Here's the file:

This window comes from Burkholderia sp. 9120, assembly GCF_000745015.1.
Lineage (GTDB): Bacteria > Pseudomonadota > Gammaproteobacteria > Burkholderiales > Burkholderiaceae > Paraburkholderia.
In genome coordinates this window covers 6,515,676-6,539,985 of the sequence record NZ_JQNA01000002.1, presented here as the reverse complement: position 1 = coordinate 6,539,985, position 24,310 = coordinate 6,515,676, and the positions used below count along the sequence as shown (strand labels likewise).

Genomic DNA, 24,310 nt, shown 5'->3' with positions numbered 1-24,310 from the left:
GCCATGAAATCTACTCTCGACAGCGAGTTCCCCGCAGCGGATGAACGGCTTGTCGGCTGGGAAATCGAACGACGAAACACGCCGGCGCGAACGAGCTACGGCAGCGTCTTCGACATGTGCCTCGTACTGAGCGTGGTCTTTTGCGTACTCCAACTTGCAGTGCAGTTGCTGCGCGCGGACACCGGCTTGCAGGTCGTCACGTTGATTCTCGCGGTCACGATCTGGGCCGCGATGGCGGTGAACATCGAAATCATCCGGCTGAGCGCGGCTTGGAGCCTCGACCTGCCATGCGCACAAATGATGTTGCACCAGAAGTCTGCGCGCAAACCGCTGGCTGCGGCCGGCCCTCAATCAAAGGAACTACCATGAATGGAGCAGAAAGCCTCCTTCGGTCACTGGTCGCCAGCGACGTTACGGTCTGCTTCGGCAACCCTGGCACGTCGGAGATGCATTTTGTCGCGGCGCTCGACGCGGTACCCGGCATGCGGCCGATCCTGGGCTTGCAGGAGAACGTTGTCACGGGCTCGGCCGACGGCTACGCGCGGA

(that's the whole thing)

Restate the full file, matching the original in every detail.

This window comes from Burkholderia sp. 9120, assembly GCF_000745015.1.
Lineage (GTDB): Bacteria > Pseudomonadota > Gammaproteobacteria > Burkholderiales > Burkholderiaceae > Paraburkholderia.
In genome coordinates this window covers 6,515,676-6,539,985 of the sequence record NZ_JQNA01000002.1, presented here as the reverse complement: position 1 = coordinate 6,539,985, position 24,310 = coordinate 6,515,676, and the positions used below count along the sequence as shown (strand labels likewise).

Genomic DNA, 24,310 nt, shown 5'->3' with positions numbered 1-24,310 from the left:
GCCATGAAATCTACTCTCGACAGCGAGTTCCCCGCAGCGGATGAACGGCTTGTCGGCTGGGAAATCGAACGACGAAACACGCCGGCGCGAACGAGCTACGGCAGCGTCTTCGACATGTGCCTCGTACTGAGCGTGGTCTTTTGCGTACTCCAACTTGCAGTGCAGTTGCTGCGCGCGGACACCGGCTTGCAGGTCGTCACGTTGATTCTCGCGGTCACGATCTGGGCCGCGATGGCGGTGAACATCGAAATCATCCGGCTGAGCGCGGCTTGGAGCCTCGACCTGCCATGCGCACAAATGATGTTGCACCAGAAGTCTGCGCGCAAACCGCTGGCTGCGGCCGGCCCTCAATCAAAGGAACTACCATGAATGGAGCAGAAAGCCTCCTTCGGTCACTGGTCGCCAGCGACGTTACGGTCTGCTTCGGCAACCCTGGCACGTCGGAGATGCATTTTGTCGCGGCGCTCGACGCGGTACCCGGCATGCGGCCGATCCTGGGCTTGCAGGAGAACGTTGTCACGGGCTCGGCCGACGGCTACGCGCGGA